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Reviewed by:
  • Performing Dark Arts: A Cultural History of Conjuring
  • Edmund Lingan
Michael Mangan . Performing Dark Arts: A Cultural History of Conjuring. Bristol, U.K.: Intellect Books, 2007. Pp. 252.

Michael Mangan's Performing Dark Arts is a lively study of "the way in which the meanings of magic change in relation to the society in which the magic is produced" (p. 172). With the word "conjuring," Mangan refers to theatrical magic, of the sort that most Americans associate with David Copperfield and Harry Houdini. A skillful blend of magic history and theoretical performance analysis unifies Performing Dark Arts. Mangan exhibits a keen ability to discuss the relationship between "magic as entertainment" and "magic as [spiritual] efficacy" throughout the time periods he explores. [End Page 218] What is perhaps most successful about the book is that Mangan manages to write about some highly complex concepts relating to the history of magic and performance theory in clear, illuminating language that is accessible to readers who are neither historians of magic nor performance theorists.

The book is structured chronologically, examining the practice of magic from the time of the earliest records to the postmodern era. Chapter 1 looks at the earliest legends and records of magic and examines "the vexed questions of roots and origins" (p. xxii). Chapter 2 explores the complex relationship between biblical miracle stories and the reinterpretation and presentation of these miracles by magicians. It also examines the tense relationship between the performing magician and Christian orthodoxy, as well as secular governmental authorities, from late antiquity until the beginning of the early modern period. Chapter 3 discusses the early modern European conjurer's intentional and necessary negotiation of two identities: namely, the magician who performs tricks for entertainment and the magician who possesses actual occult powers. Chapter 4 examines the seventeenth- and eighteenth-century image of the conjurer as "trickster" (p. xxiii) who preys upon the gullibility of uneducated rubes who believe in supernatural powers and have not embraced the more objective worldview that began to emerge during the early modern period and bloomed during the Enlightenment. Interconnections between advances in mechanical technology and magical performance in the eighteenth century are the subject of Chapter 5, and Chapter 6 gives a historical overview of Robert Houdin's work, focusing on the postcolonial implications of his performance in front of the Marabouts in Algeria, which he gave at the request of the French government. Chapter 7 continues the exploration of the intertwining paths of magic and technology by focusing on early film technology—especially editing—as a new tool for magical performance. A historical overview and gender analysis of Harry Houdini's work comprises Chapter 8, and Chapter 9 examines the relationship between entertaining conjurers, such as Houdini, and the spiritualist mediums who appeared during the occult revival that began in the late 1840s. Chapter 10 discusses magic in the age of postmodernism, and it explores the work of magicians such as David Blaine, whose work continues a long-standing tradition of performance magic: the act of rejecting traditional "hierarchies and categories" and collapsing "the real and the imaginary . . . into each other" (p. xxv). Mangan's chronological structure contributes to his overall literary purpose, because it simultaneously enables the novice reader to gain a simple historical overview of the history and traditions of theatrical magic, and it also enables the author to make theoretical statements that can be applied to what is learned in both previous and later chapters. [End Page 219]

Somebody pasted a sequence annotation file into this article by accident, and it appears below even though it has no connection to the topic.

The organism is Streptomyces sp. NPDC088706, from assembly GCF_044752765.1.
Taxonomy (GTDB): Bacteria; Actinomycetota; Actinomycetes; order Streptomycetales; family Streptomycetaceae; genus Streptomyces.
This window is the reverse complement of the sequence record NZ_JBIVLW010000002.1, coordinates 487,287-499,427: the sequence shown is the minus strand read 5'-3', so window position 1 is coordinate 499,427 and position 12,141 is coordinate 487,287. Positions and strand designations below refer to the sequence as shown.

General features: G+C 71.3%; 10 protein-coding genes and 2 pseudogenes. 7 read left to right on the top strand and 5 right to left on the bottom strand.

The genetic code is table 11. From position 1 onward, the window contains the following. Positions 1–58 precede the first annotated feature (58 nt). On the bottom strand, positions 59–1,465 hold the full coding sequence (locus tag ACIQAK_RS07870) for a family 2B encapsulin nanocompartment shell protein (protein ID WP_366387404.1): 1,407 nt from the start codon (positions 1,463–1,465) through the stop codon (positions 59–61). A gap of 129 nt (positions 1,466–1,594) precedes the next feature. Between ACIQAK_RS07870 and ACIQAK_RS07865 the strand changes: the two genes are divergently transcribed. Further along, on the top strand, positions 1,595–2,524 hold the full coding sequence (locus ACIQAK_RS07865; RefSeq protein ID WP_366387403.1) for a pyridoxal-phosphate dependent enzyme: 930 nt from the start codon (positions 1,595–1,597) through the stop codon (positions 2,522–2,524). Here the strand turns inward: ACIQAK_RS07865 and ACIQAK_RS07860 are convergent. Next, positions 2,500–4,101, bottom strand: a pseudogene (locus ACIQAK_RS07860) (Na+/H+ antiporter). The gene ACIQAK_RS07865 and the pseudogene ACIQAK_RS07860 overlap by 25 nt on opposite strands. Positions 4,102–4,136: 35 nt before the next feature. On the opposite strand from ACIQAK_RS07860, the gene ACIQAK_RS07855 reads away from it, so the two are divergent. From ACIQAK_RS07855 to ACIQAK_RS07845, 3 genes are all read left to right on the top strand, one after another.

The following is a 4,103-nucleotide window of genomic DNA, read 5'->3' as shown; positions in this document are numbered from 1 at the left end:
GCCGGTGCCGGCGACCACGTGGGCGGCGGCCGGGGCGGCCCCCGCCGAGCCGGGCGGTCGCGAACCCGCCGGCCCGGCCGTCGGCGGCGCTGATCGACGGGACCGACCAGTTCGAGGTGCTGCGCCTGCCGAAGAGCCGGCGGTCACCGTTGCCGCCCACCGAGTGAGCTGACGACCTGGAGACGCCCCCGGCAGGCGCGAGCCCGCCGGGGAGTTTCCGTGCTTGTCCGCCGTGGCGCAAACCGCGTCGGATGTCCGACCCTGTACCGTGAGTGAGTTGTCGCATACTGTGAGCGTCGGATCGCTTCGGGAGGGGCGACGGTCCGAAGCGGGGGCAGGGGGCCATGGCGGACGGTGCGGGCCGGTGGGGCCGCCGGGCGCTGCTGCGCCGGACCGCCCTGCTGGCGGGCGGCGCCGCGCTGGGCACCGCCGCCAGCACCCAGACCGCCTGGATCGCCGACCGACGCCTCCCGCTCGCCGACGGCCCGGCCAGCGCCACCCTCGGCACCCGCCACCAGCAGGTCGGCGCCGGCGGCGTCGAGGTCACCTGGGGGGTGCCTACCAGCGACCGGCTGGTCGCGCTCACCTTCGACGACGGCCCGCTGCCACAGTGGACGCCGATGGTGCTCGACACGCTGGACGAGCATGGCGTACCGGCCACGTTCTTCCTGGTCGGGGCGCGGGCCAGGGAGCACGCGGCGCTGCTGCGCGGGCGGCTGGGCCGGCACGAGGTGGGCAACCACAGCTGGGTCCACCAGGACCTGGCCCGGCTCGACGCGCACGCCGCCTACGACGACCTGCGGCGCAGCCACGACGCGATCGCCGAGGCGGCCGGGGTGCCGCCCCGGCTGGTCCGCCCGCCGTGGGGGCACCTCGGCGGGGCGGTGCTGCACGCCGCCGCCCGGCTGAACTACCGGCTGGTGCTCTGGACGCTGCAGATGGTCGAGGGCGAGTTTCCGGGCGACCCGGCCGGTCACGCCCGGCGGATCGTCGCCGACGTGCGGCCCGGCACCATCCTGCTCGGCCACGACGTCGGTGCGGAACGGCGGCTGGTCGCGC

Mangan's text is more than a historical overview of magic, and it is also more than a performance-theory analysis of entertainment conjuring. It offers insight into the way that religious and spiritual thought and practice have transformed throughout the ages, and how the "skeptical" and "paranormal" interpretations of magic tricks—performed by either entertainment magicians or efficacious magicians—can offer insight into how magic serves both secular and spiritual purposes in the present era (pp. 194–95). Mangan fights the Western bias that assumes that "magical thinking" is something that is associated primarily with so-called "primitive" or "pre-literate" peoples (p. 195), and he argues that magical thinking is "by no means incompatible with an...


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